Privatization as a hegemonic process in Turkey
AuthorŞahin, Sevgi Balkan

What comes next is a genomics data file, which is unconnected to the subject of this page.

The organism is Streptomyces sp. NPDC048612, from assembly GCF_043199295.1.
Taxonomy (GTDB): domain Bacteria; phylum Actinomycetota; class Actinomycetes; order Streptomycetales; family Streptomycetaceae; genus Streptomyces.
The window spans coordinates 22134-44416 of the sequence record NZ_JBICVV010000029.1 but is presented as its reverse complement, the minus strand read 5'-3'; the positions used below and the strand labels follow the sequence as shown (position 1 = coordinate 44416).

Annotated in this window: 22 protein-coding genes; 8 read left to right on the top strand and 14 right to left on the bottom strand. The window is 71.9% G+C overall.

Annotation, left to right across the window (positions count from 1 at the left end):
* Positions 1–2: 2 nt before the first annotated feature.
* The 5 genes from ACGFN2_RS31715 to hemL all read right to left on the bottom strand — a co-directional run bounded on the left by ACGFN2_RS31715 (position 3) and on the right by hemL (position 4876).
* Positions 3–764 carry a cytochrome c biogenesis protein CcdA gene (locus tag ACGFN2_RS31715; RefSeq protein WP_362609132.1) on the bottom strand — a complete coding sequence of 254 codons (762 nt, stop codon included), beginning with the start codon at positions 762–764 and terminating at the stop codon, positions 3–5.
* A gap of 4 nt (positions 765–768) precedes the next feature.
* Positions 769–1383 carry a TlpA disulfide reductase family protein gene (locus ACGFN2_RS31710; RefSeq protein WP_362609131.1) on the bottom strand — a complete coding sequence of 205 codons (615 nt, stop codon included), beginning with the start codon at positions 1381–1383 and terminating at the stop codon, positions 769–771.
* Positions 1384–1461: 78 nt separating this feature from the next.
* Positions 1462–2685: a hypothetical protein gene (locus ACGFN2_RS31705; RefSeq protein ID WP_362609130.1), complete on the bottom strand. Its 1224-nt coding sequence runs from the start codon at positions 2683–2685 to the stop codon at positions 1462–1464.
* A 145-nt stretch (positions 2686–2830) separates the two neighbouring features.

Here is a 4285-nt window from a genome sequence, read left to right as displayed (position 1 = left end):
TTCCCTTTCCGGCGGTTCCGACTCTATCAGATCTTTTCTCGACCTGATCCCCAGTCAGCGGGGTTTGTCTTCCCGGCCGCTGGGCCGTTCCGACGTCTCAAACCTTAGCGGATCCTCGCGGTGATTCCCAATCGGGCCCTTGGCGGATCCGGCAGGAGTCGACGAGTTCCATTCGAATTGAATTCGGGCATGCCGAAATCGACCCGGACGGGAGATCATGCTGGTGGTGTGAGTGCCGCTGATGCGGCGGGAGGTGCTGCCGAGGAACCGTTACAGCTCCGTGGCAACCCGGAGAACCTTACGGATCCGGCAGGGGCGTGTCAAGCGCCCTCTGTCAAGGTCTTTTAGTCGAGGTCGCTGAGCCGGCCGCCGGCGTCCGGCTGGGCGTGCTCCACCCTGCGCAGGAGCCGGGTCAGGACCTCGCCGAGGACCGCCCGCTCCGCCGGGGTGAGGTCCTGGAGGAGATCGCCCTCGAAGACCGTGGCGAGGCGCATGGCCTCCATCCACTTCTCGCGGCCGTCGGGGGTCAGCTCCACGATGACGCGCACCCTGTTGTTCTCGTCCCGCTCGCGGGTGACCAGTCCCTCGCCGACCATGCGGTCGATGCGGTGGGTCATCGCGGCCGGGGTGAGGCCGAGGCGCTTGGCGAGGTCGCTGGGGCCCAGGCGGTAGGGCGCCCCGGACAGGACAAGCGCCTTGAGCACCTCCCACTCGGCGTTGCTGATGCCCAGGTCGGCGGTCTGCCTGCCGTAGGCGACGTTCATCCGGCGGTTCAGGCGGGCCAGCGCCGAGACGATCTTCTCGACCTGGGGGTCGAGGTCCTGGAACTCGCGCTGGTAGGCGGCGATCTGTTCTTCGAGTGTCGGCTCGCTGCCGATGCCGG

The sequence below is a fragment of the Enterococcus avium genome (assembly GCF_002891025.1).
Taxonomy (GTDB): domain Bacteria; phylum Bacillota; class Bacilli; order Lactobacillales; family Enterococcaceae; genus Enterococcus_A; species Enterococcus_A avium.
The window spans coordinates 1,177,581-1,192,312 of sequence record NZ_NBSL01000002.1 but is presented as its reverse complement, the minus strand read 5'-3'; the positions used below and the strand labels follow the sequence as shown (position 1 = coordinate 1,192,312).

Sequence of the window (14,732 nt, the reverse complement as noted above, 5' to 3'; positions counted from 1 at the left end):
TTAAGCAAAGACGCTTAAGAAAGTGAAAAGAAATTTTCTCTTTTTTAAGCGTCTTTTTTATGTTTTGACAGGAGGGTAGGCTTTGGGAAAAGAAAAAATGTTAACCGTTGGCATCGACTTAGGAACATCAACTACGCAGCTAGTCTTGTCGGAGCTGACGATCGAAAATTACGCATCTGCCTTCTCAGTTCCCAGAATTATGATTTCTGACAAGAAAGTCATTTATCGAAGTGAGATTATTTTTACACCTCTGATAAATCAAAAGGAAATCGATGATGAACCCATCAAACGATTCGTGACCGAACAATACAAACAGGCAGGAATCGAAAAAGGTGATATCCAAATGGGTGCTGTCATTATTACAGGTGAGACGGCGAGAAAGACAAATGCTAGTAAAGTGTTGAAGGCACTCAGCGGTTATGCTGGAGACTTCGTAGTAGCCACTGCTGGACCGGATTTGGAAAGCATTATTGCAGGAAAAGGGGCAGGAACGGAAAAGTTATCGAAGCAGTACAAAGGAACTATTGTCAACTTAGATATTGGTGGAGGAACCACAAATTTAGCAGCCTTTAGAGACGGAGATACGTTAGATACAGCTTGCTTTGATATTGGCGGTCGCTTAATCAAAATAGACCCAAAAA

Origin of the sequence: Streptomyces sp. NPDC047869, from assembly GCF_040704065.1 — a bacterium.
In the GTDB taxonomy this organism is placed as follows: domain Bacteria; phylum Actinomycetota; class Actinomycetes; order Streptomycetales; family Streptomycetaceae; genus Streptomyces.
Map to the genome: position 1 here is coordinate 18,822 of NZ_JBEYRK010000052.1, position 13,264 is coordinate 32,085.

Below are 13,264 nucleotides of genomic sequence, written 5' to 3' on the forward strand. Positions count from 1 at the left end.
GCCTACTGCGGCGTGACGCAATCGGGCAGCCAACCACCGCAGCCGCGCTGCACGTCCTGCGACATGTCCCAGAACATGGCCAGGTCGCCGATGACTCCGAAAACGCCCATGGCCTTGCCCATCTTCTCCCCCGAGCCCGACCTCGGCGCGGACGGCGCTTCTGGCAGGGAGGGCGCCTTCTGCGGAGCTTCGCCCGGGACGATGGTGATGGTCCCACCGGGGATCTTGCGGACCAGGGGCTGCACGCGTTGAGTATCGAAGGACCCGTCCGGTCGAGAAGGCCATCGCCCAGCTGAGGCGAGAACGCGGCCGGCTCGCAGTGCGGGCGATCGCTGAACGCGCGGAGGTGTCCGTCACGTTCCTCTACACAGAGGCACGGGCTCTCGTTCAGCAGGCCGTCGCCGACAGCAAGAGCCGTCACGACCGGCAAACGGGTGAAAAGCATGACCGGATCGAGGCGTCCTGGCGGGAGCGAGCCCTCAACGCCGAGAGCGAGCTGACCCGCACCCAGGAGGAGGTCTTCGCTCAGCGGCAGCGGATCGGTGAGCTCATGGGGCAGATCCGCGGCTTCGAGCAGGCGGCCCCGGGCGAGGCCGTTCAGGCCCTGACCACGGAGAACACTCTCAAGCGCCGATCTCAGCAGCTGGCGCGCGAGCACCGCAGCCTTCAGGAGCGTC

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This paper explores the privatization of state owned enterprises in Turkey as a function of an alliance of diverse social forces composed of market-oriented capital groups, mainstream media, national bureaucracies, and government officials. It highlights that these actors emerged in the post-1980 period because of dramatic transformations in Turkish society and the economy initiated by the process of neo-liberal globalization. The unification of diverse identities and interests around the strategy of further integrating with the global economy were crucial in the recent acceleration of the privatization process in Turkey. The paper also shows that marketoriented social forces sidelined resistant groups through a discourse that emphasized that privatization would bring material and other benefits to all and that the alternatives were worse. Such a communicative process played a crucial role in generating consent/hegemony for privatization in the 2000s. © 2010 Taylor & Francis.